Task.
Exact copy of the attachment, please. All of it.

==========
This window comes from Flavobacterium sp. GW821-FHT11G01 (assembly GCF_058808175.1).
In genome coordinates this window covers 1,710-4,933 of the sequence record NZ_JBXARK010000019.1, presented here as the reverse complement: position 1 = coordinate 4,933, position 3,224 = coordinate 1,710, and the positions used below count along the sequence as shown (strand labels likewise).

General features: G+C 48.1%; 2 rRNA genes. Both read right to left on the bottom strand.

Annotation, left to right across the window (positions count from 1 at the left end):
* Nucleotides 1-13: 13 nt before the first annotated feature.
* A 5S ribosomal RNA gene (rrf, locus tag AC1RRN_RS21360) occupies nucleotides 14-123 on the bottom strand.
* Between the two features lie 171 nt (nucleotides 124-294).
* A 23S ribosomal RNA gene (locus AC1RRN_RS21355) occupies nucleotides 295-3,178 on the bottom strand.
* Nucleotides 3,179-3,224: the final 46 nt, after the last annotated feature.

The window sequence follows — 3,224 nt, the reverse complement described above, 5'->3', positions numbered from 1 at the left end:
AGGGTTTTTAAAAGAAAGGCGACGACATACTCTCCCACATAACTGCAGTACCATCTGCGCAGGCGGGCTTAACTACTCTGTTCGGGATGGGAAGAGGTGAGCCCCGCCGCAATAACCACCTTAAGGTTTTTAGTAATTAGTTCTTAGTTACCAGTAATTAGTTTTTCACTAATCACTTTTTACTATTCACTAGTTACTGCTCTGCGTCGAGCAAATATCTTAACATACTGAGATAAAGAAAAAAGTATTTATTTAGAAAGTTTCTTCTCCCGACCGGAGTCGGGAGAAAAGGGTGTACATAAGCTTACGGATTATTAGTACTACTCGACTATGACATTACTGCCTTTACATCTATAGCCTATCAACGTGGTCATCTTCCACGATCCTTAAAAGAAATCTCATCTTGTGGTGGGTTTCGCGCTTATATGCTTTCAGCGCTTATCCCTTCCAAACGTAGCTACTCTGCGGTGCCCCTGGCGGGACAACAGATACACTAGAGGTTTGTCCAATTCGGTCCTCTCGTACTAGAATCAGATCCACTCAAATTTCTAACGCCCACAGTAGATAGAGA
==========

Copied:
This window comes from Flavobacterium sp. GW821-FHT11G01 (assembly GCF_058808175.1).
In genome coordinates this window covers 1,710-4,933 of the sequence record NZ_JBXARK010000019.1, presented here as the reverse complement: position 1 = coordinate 4,933, position 3,224 = coordinate 1,710, and the positions used below count along the sequence as shown (strand labels likewise).

General features: G+C 48.1%; 2 rRNA genes. Both read right to left on the bottom strand.

Annotation, left to right across the window (positions count from 1 at the left end):
* Nucleotides 1-13: 13 nt before the first annotated feature.
* A 5S ribosomal RNA gene (rrf, locus tag AC1RRN_RS21360) occupies nucleotides 14-123 on the bottom strand.
* Between the two features lie 171 nt (nucleotides 124-294).
* A 23S ribosomal RNA gene (locus AC1RRN_RS21355) occupies nucleotides 295-3,178 on the bottom strand.
* Nucleotides 3,179-3,224: the final 46 nt, after the last annotated feature.

The window sequence follows — 3,224 nt, the reverse complement described above, 5'->3', positions numbered from 1 at the left end:
AGGGTTTTTAAAAGAAAGGCGACGACATACTCTCCCACATAACTGCAGTACCATCTGCGCAGGCGGGCTTAACTACTCTGTTCGGGATGGGAAGAGGTGAGCCCCGCCGCAATAACCACCTTAAGGTTTTTAGTAATTAGTTCTTAGTTACCAGTAATTAGTTTTTCACTAATCACTTTTTACTATTCACTAGTTACTGCTCTGCGTCGAGCAAATATCTTAACATACTGAGATAAAGAAAAAAGTATTTATTTAGAAAGTTTCTTCTCCCGACCGGAGTCGGGAGAAAAGGGTGTACATAAGCTTACGGATTATTAGTACTACTCGACTATGACATTACTGCCTTTACATCTATAGCCTATCAACGTGGTCATCTTCCACGATCCTTAAAAGAAATCTCATCTTGTGGTGGGTTTCGCGCTTATATGCTTTCAGCGCTTATCCCTTCCAAACGTAGCTACTCTGCGGTGCCCCTGGCGGGACAACAGATACACTAGAGGTTTGTCCAATTCGGTCCTCTCGTACTAGAATCAGATCCACTCAAATTTCTAACGCCCACAGTAGATAGAGA